Not So Super (Bowl) in the City.

Ok, I will start this post with the requisite caveat: I really do not care for American pro football. This is noteworthy because I love sports. Really. I can get excited about just about any athletic competition. To name just a few, I can get psyched for golf, track & field, cricket, gymnastics, swimming, lacrosse, soccer, polo, rugby, basketball… I love them all. But I just cannot get on board with football. And I promise I have tried.

When I think of football, especially the NFL, I think of murder, child abuse, spousal abuse, misogyny, cheating, rapists, medical irresponsibility, racism, unfair labor practices, and abusive treatment of labor (Here is what are considered the “worst” crimes committed by NFL players.) On top of this, in an average game that lasts for three hours, there is approximately 11 minutes of play.

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So, yeah, this is not a game I like.

A couple of years ago, the San Francisco 49ers moved from San Francisco to Santa Clara. The how and why of this are not all that interesting (or surprising): it is all about the $. And of course, anyone who ever spent much time at Candlestick knows that was its own set of circumstances. Interestingly, since the move the 49ers have gotten progressively shittier. Again, this is not something I care much about since I don’t really watch football.

Why, then, am I spending any time at all writing about football (especially when I am inundated with absolutely stunning basketball at the pro and college level in the men’s and women’s game all around me)? Because, for reasons that are also not so interesting or surprising, San Francisco bid for the 50th Super Bowl at some point and they won the bid. Regardless of the fact that San Francisco is no longer home to an NFL team. So, they got the rights to host the Super Bowl and I am sure there are more economic interests and manipulators in play here than I could ever imagine (or want to). The word from the city is that it is going to be some sort of windfall for local businesses. Thus far that has not born out at all, but the game is a week a way. The Mayor was all keyed up to present the best of SF and so he decided he had better hide solve the homeless “problem“, so he shipped them out. #compassionate

And all of this for the Super Bowl City.

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Super Bowl City has made a key area of our city completely inaccessible for a period of three weeks. Thankfully, I will probably be able to avoid this situation in my day-to-day. However, there are thousands who will not.

This was a terrible idea for San Francisco. When cities like London, Paris, Rio, Beijing, even Los Angeles, host events like this they are able to sustain the regular functions of the city – albeit with greater crowds, but those are not necessarily a negative if the people who live in the city can manage to continue living. Those cities are big enough in land area that they can offer reasonable and feasible workarounds. This is not the case in a geographically tiny city like San Francisco. This is a 49 square mile area with no feasible workarounds.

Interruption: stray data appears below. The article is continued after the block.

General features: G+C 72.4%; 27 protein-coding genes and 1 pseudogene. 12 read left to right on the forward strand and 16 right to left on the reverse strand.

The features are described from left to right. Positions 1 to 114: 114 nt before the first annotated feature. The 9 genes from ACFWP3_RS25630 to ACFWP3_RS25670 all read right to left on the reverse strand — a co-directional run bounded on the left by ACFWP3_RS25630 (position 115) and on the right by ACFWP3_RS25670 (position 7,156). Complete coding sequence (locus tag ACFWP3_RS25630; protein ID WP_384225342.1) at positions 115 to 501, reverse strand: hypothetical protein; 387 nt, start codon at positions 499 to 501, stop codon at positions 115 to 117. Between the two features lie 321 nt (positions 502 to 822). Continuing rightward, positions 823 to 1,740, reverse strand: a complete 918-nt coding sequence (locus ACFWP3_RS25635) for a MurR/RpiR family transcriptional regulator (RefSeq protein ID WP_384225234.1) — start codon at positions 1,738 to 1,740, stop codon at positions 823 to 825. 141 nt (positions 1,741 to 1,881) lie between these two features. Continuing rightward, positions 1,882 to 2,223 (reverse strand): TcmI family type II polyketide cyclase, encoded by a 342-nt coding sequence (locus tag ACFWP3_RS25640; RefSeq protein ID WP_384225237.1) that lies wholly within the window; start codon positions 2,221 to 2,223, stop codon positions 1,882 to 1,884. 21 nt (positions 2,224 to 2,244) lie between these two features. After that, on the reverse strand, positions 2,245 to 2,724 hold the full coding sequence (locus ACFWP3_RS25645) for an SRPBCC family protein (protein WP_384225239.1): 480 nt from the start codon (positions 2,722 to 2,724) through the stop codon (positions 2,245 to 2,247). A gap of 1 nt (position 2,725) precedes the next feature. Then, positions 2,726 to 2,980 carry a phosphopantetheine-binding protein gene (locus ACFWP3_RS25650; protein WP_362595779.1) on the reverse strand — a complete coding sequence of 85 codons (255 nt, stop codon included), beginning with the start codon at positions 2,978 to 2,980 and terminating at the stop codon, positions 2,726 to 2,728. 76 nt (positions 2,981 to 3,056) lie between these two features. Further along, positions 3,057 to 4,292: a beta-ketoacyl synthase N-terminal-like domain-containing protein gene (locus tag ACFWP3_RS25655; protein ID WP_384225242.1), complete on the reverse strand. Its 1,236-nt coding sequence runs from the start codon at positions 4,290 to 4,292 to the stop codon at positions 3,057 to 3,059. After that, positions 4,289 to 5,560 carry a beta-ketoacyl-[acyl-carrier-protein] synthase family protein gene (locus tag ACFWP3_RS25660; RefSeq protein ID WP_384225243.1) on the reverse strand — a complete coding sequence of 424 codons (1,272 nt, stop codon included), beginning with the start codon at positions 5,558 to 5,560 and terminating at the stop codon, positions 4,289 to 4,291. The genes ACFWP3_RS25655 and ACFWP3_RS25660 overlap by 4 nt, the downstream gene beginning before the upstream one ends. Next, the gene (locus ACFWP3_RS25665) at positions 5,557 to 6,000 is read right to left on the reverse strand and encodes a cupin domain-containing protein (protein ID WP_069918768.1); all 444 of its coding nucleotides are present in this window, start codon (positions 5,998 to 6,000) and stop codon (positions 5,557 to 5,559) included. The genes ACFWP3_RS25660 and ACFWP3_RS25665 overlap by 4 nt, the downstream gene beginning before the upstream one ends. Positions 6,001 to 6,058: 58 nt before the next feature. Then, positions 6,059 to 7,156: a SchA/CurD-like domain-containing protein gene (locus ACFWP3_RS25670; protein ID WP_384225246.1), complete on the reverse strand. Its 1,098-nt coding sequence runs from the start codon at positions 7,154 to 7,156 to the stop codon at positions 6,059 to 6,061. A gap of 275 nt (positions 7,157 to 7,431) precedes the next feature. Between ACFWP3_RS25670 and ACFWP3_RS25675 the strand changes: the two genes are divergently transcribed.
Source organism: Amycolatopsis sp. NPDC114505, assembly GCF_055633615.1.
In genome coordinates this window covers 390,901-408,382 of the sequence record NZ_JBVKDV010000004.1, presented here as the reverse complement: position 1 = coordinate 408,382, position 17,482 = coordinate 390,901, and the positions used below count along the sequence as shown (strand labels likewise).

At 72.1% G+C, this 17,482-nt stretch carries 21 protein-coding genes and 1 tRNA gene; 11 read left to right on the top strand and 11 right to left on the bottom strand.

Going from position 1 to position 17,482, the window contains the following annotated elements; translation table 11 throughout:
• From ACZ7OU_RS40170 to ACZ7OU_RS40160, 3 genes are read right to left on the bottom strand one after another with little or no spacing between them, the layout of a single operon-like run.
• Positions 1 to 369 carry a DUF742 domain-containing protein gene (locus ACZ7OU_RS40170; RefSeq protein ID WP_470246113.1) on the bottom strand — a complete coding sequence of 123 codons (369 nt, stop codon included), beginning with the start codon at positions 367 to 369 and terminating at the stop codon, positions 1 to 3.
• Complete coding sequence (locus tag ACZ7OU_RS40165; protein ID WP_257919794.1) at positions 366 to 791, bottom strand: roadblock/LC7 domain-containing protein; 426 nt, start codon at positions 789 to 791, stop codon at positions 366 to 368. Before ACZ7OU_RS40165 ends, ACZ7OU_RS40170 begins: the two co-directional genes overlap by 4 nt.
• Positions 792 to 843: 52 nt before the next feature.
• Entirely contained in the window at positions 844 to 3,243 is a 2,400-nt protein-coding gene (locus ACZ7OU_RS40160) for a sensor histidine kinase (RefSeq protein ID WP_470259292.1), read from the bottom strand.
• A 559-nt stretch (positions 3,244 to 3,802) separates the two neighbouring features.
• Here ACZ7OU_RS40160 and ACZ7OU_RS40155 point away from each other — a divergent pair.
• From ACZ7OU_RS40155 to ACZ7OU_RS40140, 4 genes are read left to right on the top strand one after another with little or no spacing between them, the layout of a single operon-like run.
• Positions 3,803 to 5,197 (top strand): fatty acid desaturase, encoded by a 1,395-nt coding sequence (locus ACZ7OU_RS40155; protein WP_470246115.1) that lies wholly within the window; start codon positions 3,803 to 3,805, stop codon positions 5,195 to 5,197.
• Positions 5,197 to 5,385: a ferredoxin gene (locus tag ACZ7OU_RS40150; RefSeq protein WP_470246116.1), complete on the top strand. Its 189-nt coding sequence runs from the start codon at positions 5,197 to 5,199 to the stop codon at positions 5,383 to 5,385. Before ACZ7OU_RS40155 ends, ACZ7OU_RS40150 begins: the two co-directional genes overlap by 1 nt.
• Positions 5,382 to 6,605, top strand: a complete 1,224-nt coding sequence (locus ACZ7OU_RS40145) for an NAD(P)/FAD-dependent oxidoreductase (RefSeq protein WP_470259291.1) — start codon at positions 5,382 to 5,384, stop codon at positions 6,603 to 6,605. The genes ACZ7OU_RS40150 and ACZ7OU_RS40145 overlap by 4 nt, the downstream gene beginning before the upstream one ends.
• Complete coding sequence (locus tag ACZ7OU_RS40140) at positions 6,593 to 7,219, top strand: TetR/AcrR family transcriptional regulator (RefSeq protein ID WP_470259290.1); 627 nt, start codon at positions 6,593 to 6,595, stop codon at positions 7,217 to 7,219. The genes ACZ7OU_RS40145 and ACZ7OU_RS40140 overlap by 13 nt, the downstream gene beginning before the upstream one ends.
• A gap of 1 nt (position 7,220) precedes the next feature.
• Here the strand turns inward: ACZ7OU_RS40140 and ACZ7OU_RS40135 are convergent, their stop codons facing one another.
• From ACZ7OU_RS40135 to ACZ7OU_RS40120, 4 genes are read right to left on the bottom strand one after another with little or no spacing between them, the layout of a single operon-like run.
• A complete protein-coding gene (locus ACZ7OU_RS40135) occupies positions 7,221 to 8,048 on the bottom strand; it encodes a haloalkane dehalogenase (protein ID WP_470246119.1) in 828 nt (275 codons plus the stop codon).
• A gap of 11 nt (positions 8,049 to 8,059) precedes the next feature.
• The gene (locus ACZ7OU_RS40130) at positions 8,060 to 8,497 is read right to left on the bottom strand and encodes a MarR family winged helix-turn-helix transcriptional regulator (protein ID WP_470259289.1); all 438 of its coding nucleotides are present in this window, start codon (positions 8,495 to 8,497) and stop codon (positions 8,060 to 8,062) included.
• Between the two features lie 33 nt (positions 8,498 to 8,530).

As I stood in line waiting for a ferry I didn’t even know was running because the ferry I intended to catch had left  early because it was at capacity, I was speaking with a lovely older lady who had had to walk 15 minutes out of her way to get to the ferry on her way home from the airport. She too missed the boat. Another woman lives across from Pier 70 where most of the big shows will be, is going to be unable to access her home by car and cannot get her daughter to school unless she takes the F-Market, which will take her more than an hour. To say we felt frustrated would be a vast understatement.

Really, if Santa Clara is good enough for the football players, how can it not be good enough for the football fans?

In spite of all the gross feelings I have about this situation in SF, I would be terribly remiss to not mention the people working in and around Super Bowl City. Every single person I have encountered, regardless of my state of duress, frustration, or confusion, has been unbelievably kind, patient, informative and helpful. Seriously, these people are showing the very best of our city, and they deserve so much more of a shout out than a temporary job. My mom told me she was talking to a worker down there who was telling her she was so grateful for the work. It kills me that our city cannot provide permanent work for these people, but that is an economics lesson for another time.

For now, if you are trying to get anywhere stay away from Super Bowl City. If you are excited about the events of the next few weeks, then enjoy. Oh, and pro tip: if you need to get from Bart to the Ferry Building for any sort of transportation situation, try going up and over Embarcadero 2.

Good luck.

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